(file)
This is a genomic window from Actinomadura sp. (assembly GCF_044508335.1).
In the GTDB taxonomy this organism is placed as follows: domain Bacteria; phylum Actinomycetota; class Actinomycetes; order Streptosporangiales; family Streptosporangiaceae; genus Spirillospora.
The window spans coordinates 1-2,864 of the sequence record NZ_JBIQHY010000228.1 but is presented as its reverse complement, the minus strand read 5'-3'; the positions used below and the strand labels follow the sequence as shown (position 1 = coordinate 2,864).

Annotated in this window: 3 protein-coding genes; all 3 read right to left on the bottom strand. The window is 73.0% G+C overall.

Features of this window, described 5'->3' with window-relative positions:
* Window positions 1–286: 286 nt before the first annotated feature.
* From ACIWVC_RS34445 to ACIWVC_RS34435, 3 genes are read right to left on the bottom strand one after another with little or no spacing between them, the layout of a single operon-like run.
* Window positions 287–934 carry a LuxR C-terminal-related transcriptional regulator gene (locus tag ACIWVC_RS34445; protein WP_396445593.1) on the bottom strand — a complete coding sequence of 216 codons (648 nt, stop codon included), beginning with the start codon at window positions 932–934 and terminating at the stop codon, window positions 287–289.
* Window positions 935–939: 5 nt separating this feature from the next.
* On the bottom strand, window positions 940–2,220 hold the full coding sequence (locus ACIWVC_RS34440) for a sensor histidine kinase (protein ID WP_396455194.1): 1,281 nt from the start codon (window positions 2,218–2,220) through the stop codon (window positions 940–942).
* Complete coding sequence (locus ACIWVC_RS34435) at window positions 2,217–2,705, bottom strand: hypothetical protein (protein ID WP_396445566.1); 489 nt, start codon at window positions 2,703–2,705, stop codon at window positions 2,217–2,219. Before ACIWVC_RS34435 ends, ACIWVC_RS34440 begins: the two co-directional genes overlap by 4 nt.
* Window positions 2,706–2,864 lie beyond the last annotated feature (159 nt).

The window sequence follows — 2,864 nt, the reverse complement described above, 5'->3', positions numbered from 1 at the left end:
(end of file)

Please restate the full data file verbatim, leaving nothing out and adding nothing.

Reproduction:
This is a genomic window from Actinomadura sp. (assembly GCF_044508335.1).
In the GTDB taxonomy this organism is placed as follows: domain Bacteria; phylum Actinomycetota; class Actinomycetes; order Streptosporangiales; family Streptosporangiaceae; genus Spirillospora.
The window spans coordinates 1-2,864 of the sequence record NZ_JBIQHY010000228.1 but is presented as its reverse complement, the minus strand read 5'-3'; the positions used below and the strand labels follow the sequence as shown (position 1 = coordinate 2,864).

Annotated in this window: 3 protein-coding genes; all 3 read right to left on the bottom strand. The window is 73.0% G+C overall.

Features of this window, described 5'->3' with window-relative positions:
* Window positions 1–286: 286 nt before the first annotated feature.
* From ACIWVC_RS34445 to ACIWVC_RS34435, 3 genes are read right to left on the bottom strand one after another with little or no spacing between them, the layout of a single operon-like run.
* Window positions 287–934 carry a LuxR C-terminal-related transcriptional regulator gene (locus tag ACIWVC_RS34445; protein WP_396445593.1) on the bottom strand — a complete coding sequence of 216 codons (648 nt, stop codon included), beginning with the start codon at window positions 932–934 and terminating at the stop codon, window positions 287–289.
* Window positions 935–939: 5 nt separating this feature from the next.
* On the bottom strand, window positions 940–2,220 hold the full coding sequence (locus ACIWVC_RS34440) for a sensor histidine kinase (protein ID WP_396455194.1): 1,281 nt from the start codon (window positions 2,218–2,220) through the stop codon (window positions 940–942).
* Complete coding sequence (locus ACIWVC_RS34435) at window positions 2,217–2,705, bottom strand: hypothetical protein (protein ID WP_396445566.1); 489 nt, start codon at window positions 2,703–2,705, stop codon at window positions 2,217–2,219. Before ACIWVC_RS34435 ends, ACIWVC_RS34440 begins: the two co-directional genes overlap by 4 nt.
* Window positions 2,706–2,864 lie beyond the last annotated feature (159 nt).

The window sequence follows — 2,864 nt, the reverse complement described above, 5'->3', positions numbered from 1 at the left end: